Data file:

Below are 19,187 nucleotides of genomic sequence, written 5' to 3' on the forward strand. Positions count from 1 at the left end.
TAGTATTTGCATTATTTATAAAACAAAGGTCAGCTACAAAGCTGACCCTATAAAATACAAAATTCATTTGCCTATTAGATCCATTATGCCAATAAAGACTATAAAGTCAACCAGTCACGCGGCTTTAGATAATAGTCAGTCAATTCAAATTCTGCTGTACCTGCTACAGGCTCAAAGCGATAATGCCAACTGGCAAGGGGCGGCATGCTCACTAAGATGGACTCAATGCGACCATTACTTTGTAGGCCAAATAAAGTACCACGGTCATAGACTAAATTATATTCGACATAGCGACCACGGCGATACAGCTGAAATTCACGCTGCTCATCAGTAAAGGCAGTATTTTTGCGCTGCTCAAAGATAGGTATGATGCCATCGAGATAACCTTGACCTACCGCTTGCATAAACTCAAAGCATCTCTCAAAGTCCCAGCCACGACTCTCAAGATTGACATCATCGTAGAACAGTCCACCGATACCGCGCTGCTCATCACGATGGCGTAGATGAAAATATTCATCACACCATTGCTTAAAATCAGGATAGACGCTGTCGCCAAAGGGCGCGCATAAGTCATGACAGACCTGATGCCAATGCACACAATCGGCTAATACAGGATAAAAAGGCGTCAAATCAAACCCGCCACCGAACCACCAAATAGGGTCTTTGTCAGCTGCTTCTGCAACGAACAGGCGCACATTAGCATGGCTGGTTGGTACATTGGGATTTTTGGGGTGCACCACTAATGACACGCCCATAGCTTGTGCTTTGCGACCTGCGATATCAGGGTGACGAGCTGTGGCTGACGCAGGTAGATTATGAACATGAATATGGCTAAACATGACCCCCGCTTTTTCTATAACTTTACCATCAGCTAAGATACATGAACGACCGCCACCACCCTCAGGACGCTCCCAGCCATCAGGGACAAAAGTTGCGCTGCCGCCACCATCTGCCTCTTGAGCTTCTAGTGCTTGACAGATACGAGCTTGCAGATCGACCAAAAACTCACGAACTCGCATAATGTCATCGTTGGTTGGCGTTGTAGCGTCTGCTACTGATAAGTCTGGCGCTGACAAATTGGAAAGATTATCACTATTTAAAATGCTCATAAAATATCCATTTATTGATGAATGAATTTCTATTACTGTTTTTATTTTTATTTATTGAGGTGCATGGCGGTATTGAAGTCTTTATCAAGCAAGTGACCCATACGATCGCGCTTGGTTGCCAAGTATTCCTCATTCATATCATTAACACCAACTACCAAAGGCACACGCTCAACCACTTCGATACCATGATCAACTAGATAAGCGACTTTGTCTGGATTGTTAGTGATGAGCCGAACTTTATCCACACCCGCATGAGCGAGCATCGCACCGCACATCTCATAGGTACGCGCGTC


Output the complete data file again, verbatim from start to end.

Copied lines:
Below are 19,187 nucleotides of genomic sequence, written 5' to 3' on the forward strand. Positions count from 1 at the left end.
TAGTATTTGCATTATTTATAAAACAAAGGTCAGCTACAAAGCTGACCCTATAAAATACAAAATTCATTTGCCTATTAGATCCATTATGCCAATAAAGACTATAAAGTCAACCAGTCACGCGGCTTTAGATAATAGTCAGTCAATTCAAATTCTGCTGTACCTGCTACAGGCTCAAAGCGATAATGCCAACTGGCAAGGGGCGGCATGCTCACTAAGATGGACTCAATGCGACCATTACTTTGTAGGCCAAATAAAGTACCACGGTCATAGACTAAATTATATTCGACATAGCGACCACGGCGATACAGCTGAAATTCACGCTGCTCATCAGTAAAGGCAGTATTTTTGCGCTGCTCAAAGATAGGTATGATGCCATCGAGATAACCTTGACCTACCGCTTGCATAAACTCAAAGCATCTCTCAAAGTCCCAGCCACGACTCTCAAGATTGACATCATCGTAGAACAGTCCACCGATACCGCGCTGCTCATCACGATGGCGTAGATGAAAATATTCATCACACCATTGCTTAAAATCAGGATAGACGCTGTCGCCAAAGGGCGCGCATAAGTCATGACAGACCTGATGCCAATGCACACAATCGGCTAATACAGGATAAAAAGGCGTCAAATCAAACCCGCCACCGAACCACCAAATAGGGTCTTTGTCAGCTGCTTCTGCAACGAACAGGCGCACATTAGCATGGCTGGTTGGTACATTGGGATTTTTGGGGTGCACCACTAATGACACGCCCATAGCTTGTGCTTTGCGACCTGCGATATCAGGGTGACGAGCTGTGGCTGACGCAGGTAGATTATGAACATGAATATGGCTAAACATGACCCCCGCTTTTTCTATAACTTTACCATCAGCTAAGATACATGAACGACCGCCACCACCCTCAGGACGCTCCCAGCCATCAGGGACAAAAGTTGCGCTGCCGCCACCATCTGCCTCTTGAGCTTCTAGTGCTTGACAGATACGAGCTTGCAGATCGACCAAAAACTCACGAACTCGCATAATGTCATCGTTGGTTGGCGTTGTAGCGTCTGCTACTGATAAGTCTGGCGCTGACAAATTGGAAAGATTATCACTATTTAAAATGCTCATAAAATATCCATTTATTGATGAATGAATTTCTATTACTGTTTTTATTTTTATTTATTGAGGTGCATGGCGGTATTGAAGTCTTTATCAAGCAAGTGACCCATACGATCGCGCTTGGTTGCCAAGTATTCCTCATTCATATCATTAACACCAACTACCAAAGGCACACGCTCAACCACTTCGATACCATGATCAACTAGATAAGCGACTTTGTCTGGATTGTTAGTGATGAGCCGAACTTTATCCACACCCGCATGAGCGAGCATCGCACCGCACATCTCATAGGTACGCGCGTC